I can’t believe that I’m typing this, but how many games allow you to play as a cute singing bird that prominently has its round little butt in display during the opening cutscene? As far as my (admittedly low amount of) research has yielded, there’s only one – Joysteak Studios’ adorable title, Songbird Symphony.
Sometimes, as a writer, you just have opinions that don’t align with others. This has been the way with me and the Tokyo RPG Factory games, with both I Am Setsuna and Lost Sphear appealing to me, but not resonating with that many others. So, when Oninaki was revealed earlier this year, I was already sold on it and honestly couldn’t care that no one seemed to agree.
We’re firmly in the age of the rogue-lite now, with various takes on the genre cropping up, each offering a new spin on the do or die and start trying again style of gaming. At the same time, we’ve long had a love affair with the gaudy nonsense and retro titles of the 80s and 90s. Enter RAD, a retro-themed rogue-lite that’s all set to aggressively smack players in the face until they submit or succeed.
I hadn’t really thought about where I would start when it came to furry reviews, I could have started pretty much anywhere, whether it be right back with 1991’s Sonic the Hedgehog, or whether to cover a latter day anthropomorphised character like Klonoa. But, when I saw Major/Minor glinting on the Steam homepage, I knew that I’d found it.
In an almost impossible marriage a few years back, the world of Dragon Quest was put through a Minecraft lens and the end result was the phenomenal Dragon Quest Builders. Placing the player in the shoes of the hero of the first Dragon Quest rebuilding the world was inspired, so needless to say I was more than a little interested to see how the sequel would turn out.
I’m very bad at rhythm action games. I love them, but I get so easily flustered with them that when I miss one note, I then miss every subsequent one too. But yet I play, and really get into, every one I play for the sheer catharsis of the experience. So, I jumped at the chance to dive into Numskull Games first publishing project, the futuristic-styled Cytus α.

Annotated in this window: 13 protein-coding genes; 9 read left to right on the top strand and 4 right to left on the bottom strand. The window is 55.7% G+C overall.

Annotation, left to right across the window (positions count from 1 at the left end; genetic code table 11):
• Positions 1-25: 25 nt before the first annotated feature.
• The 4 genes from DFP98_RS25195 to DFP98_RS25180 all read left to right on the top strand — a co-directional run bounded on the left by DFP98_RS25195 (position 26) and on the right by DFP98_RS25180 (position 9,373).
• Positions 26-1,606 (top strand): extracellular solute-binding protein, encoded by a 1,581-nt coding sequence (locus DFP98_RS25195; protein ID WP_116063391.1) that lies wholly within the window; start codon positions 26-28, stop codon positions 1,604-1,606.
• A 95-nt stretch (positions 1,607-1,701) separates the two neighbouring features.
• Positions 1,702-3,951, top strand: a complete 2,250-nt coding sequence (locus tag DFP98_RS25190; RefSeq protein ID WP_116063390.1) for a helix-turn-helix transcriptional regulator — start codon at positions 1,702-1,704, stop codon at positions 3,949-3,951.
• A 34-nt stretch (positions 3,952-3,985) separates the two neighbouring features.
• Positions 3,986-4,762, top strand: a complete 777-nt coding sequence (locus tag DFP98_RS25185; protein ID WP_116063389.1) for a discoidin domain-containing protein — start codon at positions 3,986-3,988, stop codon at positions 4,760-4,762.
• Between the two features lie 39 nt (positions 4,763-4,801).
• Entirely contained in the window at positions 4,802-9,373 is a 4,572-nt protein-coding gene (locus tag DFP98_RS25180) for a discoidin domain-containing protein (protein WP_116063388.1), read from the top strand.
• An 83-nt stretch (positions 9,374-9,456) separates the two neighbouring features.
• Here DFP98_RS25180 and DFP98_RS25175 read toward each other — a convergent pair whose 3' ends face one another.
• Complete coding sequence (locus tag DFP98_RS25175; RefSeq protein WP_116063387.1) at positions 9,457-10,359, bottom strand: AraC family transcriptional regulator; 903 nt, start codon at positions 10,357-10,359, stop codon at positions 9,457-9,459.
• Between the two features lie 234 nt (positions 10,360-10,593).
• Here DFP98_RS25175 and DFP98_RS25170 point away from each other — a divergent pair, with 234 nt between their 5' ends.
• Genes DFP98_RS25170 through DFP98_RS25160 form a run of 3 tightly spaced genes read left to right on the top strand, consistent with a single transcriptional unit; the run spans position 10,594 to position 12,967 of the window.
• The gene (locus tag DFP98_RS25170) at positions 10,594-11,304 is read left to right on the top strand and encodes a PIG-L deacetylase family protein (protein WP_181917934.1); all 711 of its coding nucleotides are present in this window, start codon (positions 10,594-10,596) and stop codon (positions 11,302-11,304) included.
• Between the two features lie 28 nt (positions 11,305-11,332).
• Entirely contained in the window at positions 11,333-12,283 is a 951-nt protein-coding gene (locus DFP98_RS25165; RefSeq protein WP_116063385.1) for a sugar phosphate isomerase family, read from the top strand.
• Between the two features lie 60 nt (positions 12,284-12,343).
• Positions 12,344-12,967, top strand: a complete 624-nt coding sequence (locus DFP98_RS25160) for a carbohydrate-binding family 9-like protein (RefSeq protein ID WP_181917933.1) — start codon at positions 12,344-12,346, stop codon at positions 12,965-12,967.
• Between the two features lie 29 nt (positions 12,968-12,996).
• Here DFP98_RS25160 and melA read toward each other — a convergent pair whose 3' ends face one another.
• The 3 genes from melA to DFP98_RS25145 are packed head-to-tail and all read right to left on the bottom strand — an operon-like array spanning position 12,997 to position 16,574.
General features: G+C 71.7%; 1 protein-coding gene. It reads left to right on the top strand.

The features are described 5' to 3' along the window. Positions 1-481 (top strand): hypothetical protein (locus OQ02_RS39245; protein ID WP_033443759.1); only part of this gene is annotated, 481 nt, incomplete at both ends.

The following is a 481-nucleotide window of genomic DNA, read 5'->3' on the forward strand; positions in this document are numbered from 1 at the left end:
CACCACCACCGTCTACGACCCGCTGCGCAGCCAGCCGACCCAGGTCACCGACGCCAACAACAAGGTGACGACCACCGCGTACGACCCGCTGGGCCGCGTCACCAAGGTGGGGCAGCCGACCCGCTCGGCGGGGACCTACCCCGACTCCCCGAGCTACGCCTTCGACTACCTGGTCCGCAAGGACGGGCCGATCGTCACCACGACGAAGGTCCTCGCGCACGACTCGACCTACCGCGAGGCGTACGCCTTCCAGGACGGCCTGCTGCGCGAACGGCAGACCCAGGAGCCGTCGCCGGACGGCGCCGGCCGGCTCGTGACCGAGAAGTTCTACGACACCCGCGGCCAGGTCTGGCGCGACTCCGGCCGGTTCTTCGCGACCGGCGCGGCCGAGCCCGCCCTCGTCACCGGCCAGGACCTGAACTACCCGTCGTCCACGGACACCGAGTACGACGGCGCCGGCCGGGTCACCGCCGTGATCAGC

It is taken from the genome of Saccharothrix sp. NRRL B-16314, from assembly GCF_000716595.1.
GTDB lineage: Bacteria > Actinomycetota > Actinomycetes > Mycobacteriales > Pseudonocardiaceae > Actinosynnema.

The Persona series has always been my shame, a series of critically acclaimed titles that I know I would intensely love, if I would only sit down to play them – after finding the pre-requisite time, of course. In true exasperating fashion, my first dip into the series outside the phenomenal Dancing games is this – a spin-off cross-over dungeon crawler.
I’ve been a fan of Samurai Showdown for a long time, spending an almost diabolical amount of time on the second instalment of the game across its many ports, and so I came close to wetting myself when the news dropped that SNK were bringing back the legendary series, and might have needed a fresh pair of undies when they finally showed it. But enough about my underwear.
Final Fantasy XIV cannot really be considered as anything less than a success. With over 14 million active players at last count, and active communities thriving around the game – whether it be through art, cosplay, or at the popular Fan Fest events – the game is nothing if not huge. Something that Square Enix are leaning into with the most recent expansion – Shadowbringers.
I’d like to stress before I start that this is a review-in-progress of the expansion. Owing to the sheer amount of content in the expansion, with Square Enix once again living up to their promise of it being the length of a “full length adventure game”, I’ve only reached level 75. This is despite a considerable amount of time plugged into it, but I couldn’t wait to share my thoughts.
This review will avoid the majority of spoilers though, so there’s that.
Being a huge fan of the Resident Evil series, I’ve feverishly consumed every morsel of flesh the franchise has had to offer, with the exception of a few outliers like the abysmal-looking Umbrella Corps, of course. However, one has always escaped me, the black sheep, Resident Evil Gaiden. Now is the time to right that wrong, for better or worse.